Some flights, deemed 'high risk', are carrying as many as six marshals in an effort to thwart any attempt to detonate bombs or prevent hijackers from taking control of the flight deck. Intelligence sources believe the proposed coordinated attacks are not too dissimilar to the trans-Atlantic bomb plot thwarted by MI5 and Scotland Yard in August 2006. 'If an al-Qaida plot has been stopped, the group will wait patiently until it can be resurrected,' an intelligence analyst told Eye Spy. 'It doesn't matter where and when that occurs.'

The sleeper cell was identified monitoring the US Patch Barracks base - also the headquarters for EUCOM. Patch Barracks is one of four US military installations in and around the city of Stuttgart.



Scotland Yard point Litvinenko 'death finger' at former KGB officer - he blames MI6.

British police have requested that Moscow hand-over former KGB agent Andrei Lugovoi - wanted in connection with the death of Aleksander Litvinenko, in London last November.

Director of Public Prosecutions, Sir Ken MacDonald, announced that the Metropolitan Police had sufficient evidence to charge Mr Lugovoi with 'deliberate poisoning'. Within days of the request, Lugovoi held a press conference and accused British Intelligence of 'covering the facts' and of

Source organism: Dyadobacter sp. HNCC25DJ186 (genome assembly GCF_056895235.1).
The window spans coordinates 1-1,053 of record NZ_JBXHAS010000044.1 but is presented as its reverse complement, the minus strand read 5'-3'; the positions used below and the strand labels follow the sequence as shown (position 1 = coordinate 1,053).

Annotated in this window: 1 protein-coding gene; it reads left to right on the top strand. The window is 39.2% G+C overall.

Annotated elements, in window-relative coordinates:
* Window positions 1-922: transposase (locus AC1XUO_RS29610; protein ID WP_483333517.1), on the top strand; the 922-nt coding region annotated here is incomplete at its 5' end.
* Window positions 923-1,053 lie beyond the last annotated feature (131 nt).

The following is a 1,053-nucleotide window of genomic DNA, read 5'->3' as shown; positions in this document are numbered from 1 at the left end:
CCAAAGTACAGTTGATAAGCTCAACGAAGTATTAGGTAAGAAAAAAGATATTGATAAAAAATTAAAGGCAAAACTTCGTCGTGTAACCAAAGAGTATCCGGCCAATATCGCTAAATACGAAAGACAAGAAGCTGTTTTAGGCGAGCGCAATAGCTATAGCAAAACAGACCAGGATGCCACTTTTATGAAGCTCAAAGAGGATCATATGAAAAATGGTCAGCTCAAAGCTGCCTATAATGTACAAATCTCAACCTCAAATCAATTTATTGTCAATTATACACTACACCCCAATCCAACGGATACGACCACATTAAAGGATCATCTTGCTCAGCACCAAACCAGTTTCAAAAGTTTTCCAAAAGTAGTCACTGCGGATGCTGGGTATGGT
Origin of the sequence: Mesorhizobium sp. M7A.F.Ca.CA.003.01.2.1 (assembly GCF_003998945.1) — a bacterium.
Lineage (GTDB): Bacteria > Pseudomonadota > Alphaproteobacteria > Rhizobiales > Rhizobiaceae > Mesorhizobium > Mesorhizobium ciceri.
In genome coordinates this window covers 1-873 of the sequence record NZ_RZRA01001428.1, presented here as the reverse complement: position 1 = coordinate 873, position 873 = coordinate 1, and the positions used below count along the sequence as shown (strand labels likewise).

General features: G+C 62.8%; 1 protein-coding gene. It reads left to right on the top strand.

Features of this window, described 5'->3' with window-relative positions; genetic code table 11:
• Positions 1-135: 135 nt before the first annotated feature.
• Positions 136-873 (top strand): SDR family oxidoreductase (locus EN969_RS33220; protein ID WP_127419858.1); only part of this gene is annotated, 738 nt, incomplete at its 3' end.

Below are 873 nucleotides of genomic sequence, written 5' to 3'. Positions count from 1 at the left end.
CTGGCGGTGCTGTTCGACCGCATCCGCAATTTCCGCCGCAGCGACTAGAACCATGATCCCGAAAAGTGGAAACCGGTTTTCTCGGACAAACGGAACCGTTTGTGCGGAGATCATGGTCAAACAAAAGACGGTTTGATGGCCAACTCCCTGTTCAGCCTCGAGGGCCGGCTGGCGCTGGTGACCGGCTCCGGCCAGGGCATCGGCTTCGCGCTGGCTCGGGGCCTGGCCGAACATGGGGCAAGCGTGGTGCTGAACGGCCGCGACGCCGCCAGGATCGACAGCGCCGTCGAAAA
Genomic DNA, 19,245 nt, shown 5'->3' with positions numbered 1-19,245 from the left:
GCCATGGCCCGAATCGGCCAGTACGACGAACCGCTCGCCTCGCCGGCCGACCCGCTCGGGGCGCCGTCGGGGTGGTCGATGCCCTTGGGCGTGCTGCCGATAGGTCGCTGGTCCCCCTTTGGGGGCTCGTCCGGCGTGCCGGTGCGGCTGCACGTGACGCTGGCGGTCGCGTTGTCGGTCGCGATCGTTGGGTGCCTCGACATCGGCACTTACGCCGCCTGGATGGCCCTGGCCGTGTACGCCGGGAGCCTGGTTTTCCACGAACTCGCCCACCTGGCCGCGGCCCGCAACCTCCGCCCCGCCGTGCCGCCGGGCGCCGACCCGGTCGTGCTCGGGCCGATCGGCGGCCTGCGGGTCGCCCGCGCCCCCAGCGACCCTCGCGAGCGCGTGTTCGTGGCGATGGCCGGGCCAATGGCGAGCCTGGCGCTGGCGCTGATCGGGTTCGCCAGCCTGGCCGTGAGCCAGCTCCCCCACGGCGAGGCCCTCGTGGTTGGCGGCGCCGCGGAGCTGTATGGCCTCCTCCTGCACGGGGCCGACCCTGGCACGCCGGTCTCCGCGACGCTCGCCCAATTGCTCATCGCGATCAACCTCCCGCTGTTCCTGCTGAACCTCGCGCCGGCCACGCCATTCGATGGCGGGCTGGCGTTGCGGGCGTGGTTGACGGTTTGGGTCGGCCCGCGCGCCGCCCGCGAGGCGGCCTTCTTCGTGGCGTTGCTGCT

recruiting Litvinenko as an informant.

EXTRACT: Unlike other forensic evidence, radiation is something that can't simply be washed away - the officers had plenty of time to gather information.

Lugovoi's reaction to news that Britain had formally asked Russia to extradite him was immediate: 'I did not kill Litvinenko, I have no relation to his death and I can only express well-founded distrust for the so-called basis of proof collected by British judicial officials.'

That 'proof' appears fairly weighty, but some would argue much of it is circumstantial. Scotland Yard found traces of Polonium-210 - used to kill Litvinenko - in several locations visited by Lugovoi in London, and on three British Airways aeroplanes using the Moscow to Heathrow route. They even
found radiation on a seat at the Arsenal Football Club ground. It just so happened that the seat was the one used by Lugovoi. The Russian insists he had been contaminated by his presence near Litvinenko.



Alan Turnbull, creator of the fascinating Secret Bases website, examines a number of unusual and surprising 'happenings' involving British Intelligence

In May 2007, reports started to emerge that the Streatham (London) garages used by MI5 to service